The Class Action Fairness Act of 2005, 28 U.S.C. § 1711-1715 (“CAFA”), places restrictions on cash attorney fee awards for class settlements where coupons constitute at least part of the settlement consideration to the class. For example, fee awards for the coupon component of a settlement cannot be based on the coupons’ face value, but must instead focus on the value of the coupons redeemed by class members, the goal being to curb settlements that benefit class counsel more than actual class members. CAFA does not define “coupon,” however, creating challenges for parties seeking federal court approval of settlements with noncash elements.
Highlighting these challenges, on March 31, 2021, Judge Curiel of the U.S. District Court for the Southern District of California approved a class action settlement but denied the plaintiffs’ motion for attorney fees without prejudice, pending a determination of the actual recovery by class members. In Rael v. The Children’s Place, Inc., No. 3:16-cv-00370-GPC-LL, 2021 U.S. Dist. LEXIS 63117, the plaintiffs alleged that defendants violated California consumer protection statutes by advertising children’s items as discounted from false original prices to drive sales. After two mediations, the parties agreed to a nationwide settlement covering all consumers who purchased a discounted item at the defendant’s retail or outlet stores from February 11, 2012 to the date of preliminary settlement approval. The claims-based settlement provided for distribution of 800,000 vouchers to qualifying class members, with the number and type of vouchers depending on the dollar amount of the specific class member’s purchases, the class member’s stated preference, and other factors. One type of voucher was good for $6.00 off a future purchase, with no purchase minimum; the other type provided for a 25% discount on the first $100 of a purchase.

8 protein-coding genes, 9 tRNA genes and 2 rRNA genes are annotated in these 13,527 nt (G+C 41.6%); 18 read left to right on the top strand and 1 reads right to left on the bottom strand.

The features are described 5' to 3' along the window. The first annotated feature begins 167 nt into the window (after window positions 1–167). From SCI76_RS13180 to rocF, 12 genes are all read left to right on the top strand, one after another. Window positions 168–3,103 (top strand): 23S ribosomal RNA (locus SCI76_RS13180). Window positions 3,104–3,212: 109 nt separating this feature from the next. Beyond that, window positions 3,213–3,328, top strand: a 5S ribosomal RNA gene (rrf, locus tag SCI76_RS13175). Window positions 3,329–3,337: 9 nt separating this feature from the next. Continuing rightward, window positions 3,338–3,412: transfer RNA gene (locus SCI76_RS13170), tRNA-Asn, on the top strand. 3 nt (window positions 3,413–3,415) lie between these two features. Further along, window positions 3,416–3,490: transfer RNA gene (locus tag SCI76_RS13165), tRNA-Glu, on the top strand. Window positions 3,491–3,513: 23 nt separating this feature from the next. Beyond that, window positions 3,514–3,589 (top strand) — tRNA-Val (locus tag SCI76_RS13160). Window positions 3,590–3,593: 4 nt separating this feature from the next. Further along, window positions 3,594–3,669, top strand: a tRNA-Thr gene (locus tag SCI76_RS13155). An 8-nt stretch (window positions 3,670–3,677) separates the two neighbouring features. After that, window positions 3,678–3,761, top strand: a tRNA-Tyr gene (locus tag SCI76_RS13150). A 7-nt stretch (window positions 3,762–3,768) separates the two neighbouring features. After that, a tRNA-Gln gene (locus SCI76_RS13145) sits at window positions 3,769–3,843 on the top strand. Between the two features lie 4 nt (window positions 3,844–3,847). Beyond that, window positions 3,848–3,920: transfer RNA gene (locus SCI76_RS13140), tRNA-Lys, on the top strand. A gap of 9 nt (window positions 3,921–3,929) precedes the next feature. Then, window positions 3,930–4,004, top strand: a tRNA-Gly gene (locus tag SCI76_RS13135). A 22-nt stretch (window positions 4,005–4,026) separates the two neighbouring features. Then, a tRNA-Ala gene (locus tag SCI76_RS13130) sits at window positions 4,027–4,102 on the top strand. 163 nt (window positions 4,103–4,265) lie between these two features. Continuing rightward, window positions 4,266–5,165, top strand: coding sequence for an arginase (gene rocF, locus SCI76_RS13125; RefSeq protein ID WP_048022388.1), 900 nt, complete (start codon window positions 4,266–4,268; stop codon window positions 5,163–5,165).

Following preliminary approval of the settlement and issuance of class notice, plaintiffs moved for final approval and an award of $1,080,000 in attorney fees and costs, which the defendant had agreed to pay separately. While not discussed in the ruling, the plaintiffs’ fee motion based the requested figure on a settlement fund estimate of $5,613,988, which assumed 100% of the vouchers would be redeemed at the $6-off level. The plaintiffs also argued that the award was supported by a lodestar “cross-check” approach (i.e., hours worked x rate) of $639,211 with a 1.61 multiplier. No expert declaration was submitted in support of the fee motion, which asserted that the vouchers were not coupons for CAFA purposes.
Per the settlement’s terms, the defendant did not oppose the fee motion. However, an objector to the settlement protested that the vouchers were indeed coupons and that the requested fee violated CAFA’s requirement that the fee award be evaluated based on the value to class members of the coupons redeemed.